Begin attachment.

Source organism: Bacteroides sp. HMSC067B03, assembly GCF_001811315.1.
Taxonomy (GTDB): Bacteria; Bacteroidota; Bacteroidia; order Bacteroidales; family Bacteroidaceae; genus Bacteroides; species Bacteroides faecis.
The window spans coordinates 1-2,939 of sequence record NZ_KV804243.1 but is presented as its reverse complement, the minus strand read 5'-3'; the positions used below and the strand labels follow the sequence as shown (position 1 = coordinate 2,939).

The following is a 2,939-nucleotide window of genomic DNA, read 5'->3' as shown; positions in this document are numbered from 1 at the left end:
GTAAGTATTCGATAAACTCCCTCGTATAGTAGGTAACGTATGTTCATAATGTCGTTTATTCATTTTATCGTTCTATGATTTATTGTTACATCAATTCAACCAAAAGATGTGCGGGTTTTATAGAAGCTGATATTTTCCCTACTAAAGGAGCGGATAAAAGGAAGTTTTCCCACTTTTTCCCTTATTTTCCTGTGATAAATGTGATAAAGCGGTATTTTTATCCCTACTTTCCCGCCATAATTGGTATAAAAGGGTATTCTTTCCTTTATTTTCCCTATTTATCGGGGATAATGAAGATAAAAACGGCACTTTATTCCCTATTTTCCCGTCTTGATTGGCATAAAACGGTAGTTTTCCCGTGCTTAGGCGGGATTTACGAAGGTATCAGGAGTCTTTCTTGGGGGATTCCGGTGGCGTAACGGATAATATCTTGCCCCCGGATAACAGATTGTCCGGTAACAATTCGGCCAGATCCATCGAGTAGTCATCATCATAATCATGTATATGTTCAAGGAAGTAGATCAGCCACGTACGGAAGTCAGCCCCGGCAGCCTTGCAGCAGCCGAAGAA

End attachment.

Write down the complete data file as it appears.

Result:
Source organism: Bacteroides sp. HMSC067B03, assembly GCF_001811315.1.
Taxonomy (GTDB): Bacteria; Bacteroidota; Bacteroidia; order Bacteroidales; family Bacteroidaceae; genus Bacteroides; species Bacteroides faecis.
The window spans coordinates 1-2,939 of sequence record NZ_KV804243.1 but is presented as its reverse complement, the minus strand read 5'-3'; the positions used below and the strand labels follow the sequence as shown (position 1 = coordinate 2,939).

The following is a 2,939-nucleotide window of genomic DNA, read 5'->3' as shown; positions in this document are numbered from 1 at the left end:
GTAAGTATTCGATAAACTCCCTCGTATAGTAGGTAACGTATGTTCATAATGTCGTTTATTCATTTTATCGTTCTATGATTTATTGTTACATCAATTCAACCAAAAGATGTGCGGGTTTTATAGAAGCTGATATTTTCCCTACTAAAGGAGCGGATAAAAGGAAGTTTTCCCACTTTTTCCCTTATTTTCCTGTGATAAATGTGATAAAGCGGTATTTTTATCCCTACTTTCCCGCCATAATTGGTATAAAAGGGTATTCTTTCCTTTATTTTCCCTATTTATCGGGGATAATGAAGATAAAAACGGCACTTTATTCCCTATTTTCCCGTCTTGATTGGCATAAAACGGTAGTTTTCCCGTGCTTAGGCGGGATTTACGAAGGTATCAGGAGTCTTTCTTGGGGGATTCCGGTGGCGTAACGGATAATATCTTGCCCCCGGATAACAGATTGTCCGGTAACAATTCGGCCAGATCCATCGAGTAGTCATCATCATAATCATGTATATGTTCAAGGAAGTAGATCAGCCACGTACGGAAGTCAGCCCCGGCAGCCTTGCAGCAGCCGAAGAA